David Bullard writes on the minister’s cukoo aspirations to set up e.car charging points across SA
OUT TO LUNCH
With his usual impeccable timing during yet another bout of Eskom load-shedding and without a hint of irony our much loved Minister of Transport, Fikile Mbalula, announced last week that we should all brace ourselves for an imminent great announcement from the ruling party.
It appears, that having already sorted out (or given up on) the national rail network the minister is now about to announce the setting up of vehicle charging points across the country. This is to facilitate the expected boom in the sale of electric vehicles in this country as we all rush to protect the planet from further damage and consign fossil fuel use to the dustbin of history. Yeah right.
At a recent government waffle shop Mbalula declared:
"We must continue to phase out coal… the minister of energy [Gwede Mantashe] will kill me about this… I must be understood properly," he said with a chuckle.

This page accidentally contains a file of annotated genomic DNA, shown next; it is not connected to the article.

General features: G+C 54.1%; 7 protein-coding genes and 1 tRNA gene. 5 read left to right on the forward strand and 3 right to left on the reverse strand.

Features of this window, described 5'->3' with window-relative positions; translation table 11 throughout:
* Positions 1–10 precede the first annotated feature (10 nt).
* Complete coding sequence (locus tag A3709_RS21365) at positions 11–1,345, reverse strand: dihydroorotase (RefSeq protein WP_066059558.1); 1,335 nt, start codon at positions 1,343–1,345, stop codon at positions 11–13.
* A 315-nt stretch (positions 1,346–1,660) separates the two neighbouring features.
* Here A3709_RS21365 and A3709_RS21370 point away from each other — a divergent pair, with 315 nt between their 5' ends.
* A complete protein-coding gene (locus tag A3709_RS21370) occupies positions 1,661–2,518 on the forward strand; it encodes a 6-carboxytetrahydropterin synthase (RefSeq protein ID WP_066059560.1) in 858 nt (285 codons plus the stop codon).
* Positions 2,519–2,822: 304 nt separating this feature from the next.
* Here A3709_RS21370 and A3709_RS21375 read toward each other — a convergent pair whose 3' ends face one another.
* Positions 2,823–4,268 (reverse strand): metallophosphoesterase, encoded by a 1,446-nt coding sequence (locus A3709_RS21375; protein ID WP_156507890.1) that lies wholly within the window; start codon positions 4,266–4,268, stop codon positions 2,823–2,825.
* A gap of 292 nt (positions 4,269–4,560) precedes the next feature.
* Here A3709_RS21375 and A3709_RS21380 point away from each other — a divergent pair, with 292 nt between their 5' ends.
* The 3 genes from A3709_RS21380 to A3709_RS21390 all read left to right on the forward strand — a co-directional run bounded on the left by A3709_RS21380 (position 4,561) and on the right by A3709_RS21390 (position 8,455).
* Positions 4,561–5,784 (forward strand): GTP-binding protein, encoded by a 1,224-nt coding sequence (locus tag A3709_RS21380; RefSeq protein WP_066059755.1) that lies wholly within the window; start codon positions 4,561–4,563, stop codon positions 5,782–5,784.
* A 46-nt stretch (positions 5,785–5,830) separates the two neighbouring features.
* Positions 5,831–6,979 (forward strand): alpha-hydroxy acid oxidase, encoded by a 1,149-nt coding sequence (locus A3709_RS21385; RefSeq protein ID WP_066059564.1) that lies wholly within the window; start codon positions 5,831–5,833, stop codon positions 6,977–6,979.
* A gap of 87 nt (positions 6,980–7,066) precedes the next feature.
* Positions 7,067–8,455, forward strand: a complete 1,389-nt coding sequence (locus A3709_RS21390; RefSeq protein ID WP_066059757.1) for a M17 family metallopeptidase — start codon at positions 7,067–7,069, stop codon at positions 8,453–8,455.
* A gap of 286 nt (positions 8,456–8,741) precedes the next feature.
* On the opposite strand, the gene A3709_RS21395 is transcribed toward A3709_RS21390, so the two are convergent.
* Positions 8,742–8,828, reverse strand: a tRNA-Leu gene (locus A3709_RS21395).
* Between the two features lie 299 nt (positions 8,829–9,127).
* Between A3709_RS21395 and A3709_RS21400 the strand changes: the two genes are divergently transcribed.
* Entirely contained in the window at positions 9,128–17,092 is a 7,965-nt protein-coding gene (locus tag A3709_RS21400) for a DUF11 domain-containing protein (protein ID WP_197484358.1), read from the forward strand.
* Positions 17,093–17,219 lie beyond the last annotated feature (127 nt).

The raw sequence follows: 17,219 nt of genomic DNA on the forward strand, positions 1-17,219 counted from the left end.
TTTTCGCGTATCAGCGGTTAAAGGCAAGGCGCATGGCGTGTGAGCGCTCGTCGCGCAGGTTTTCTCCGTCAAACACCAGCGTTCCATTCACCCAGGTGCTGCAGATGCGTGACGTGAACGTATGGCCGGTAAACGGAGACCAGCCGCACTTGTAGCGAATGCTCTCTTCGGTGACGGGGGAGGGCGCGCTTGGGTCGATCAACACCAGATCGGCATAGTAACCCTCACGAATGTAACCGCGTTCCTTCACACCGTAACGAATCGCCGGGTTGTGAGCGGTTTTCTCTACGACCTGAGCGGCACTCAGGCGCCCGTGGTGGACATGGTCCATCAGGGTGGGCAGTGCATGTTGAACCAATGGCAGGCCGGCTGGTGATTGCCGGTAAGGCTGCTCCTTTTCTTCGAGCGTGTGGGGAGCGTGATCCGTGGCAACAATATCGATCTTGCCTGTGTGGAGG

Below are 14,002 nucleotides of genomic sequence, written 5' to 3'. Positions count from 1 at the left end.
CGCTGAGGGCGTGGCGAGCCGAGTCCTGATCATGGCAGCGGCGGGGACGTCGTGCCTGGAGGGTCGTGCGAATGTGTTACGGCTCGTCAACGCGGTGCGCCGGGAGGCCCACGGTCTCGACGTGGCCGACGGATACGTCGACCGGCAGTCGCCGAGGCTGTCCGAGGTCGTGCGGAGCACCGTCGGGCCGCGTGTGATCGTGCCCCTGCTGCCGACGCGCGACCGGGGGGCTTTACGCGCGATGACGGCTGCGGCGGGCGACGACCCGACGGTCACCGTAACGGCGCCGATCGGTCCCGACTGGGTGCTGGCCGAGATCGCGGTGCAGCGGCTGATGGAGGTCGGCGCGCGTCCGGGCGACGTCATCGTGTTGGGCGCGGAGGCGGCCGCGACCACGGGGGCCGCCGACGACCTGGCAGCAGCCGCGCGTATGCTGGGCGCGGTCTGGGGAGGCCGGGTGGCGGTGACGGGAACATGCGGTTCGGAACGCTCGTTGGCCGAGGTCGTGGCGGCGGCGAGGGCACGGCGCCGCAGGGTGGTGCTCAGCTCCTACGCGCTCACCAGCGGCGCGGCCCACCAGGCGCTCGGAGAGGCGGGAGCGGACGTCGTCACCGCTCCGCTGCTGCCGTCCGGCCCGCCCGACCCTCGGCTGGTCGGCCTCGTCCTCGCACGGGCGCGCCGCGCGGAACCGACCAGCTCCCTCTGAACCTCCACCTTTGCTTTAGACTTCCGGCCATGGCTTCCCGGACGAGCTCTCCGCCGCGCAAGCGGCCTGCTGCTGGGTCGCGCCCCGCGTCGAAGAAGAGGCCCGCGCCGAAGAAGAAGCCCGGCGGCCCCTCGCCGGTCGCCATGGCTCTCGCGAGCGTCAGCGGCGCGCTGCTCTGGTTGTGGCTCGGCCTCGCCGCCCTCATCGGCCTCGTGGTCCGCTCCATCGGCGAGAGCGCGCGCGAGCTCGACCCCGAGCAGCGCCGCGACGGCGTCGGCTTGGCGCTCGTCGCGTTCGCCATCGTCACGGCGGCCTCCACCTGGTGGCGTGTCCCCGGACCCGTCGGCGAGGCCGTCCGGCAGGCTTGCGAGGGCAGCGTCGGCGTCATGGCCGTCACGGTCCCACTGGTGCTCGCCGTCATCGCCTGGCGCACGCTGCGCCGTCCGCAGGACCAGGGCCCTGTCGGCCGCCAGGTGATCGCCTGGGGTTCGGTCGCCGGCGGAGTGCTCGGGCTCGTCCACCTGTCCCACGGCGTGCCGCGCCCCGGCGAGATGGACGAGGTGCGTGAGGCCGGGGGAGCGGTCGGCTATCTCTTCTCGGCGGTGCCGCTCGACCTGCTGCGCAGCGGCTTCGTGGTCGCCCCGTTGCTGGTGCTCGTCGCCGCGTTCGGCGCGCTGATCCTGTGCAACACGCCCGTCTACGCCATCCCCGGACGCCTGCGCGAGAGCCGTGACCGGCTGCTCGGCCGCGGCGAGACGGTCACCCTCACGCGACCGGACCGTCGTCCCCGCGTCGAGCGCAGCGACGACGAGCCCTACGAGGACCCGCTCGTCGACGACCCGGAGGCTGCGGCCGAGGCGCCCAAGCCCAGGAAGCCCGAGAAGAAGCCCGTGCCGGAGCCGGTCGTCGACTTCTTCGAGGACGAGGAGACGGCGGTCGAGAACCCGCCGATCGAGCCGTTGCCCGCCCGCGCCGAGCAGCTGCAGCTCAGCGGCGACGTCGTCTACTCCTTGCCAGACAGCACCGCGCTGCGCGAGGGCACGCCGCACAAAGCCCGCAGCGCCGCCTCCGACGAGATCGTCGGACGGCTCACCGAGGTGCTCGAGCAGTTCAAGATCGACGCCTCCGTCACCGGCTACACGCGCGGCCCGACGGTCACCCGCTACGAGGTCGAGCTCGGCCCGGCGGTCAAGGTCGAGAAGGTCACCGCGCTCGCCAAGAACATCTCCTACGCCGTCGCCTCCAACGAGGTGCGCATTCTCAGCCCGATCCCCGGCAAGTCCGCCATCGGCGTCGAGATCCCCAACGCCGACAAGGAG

He then rephrased: "We must continue to phase out coal in a manner that is carefully structured and planned." This means repurposing and repowering existing coal plants and creating new livelihoods for workers and communities specifically impacted by this change, Mbalula emphasised.
Mantashe has on multiple occasions said the transition must not be rushed and that the impact livelihoods of the multitudes dependent on the coal value chain must be carefully considered.
This flow of ill thought out and meaningless guff essentially means that Mabalula hasn’t a clue as to how these vehicle charging points will work but it shouldn’t be through the use of coal unless it has to be….clear enough? How on earth do you repurpose an existing coal plant for example and what will this envisaged new livelihood for the discarded coal workers involve? Polishing the blades on the wind farms maybe? ___STEADY_PAYWALL___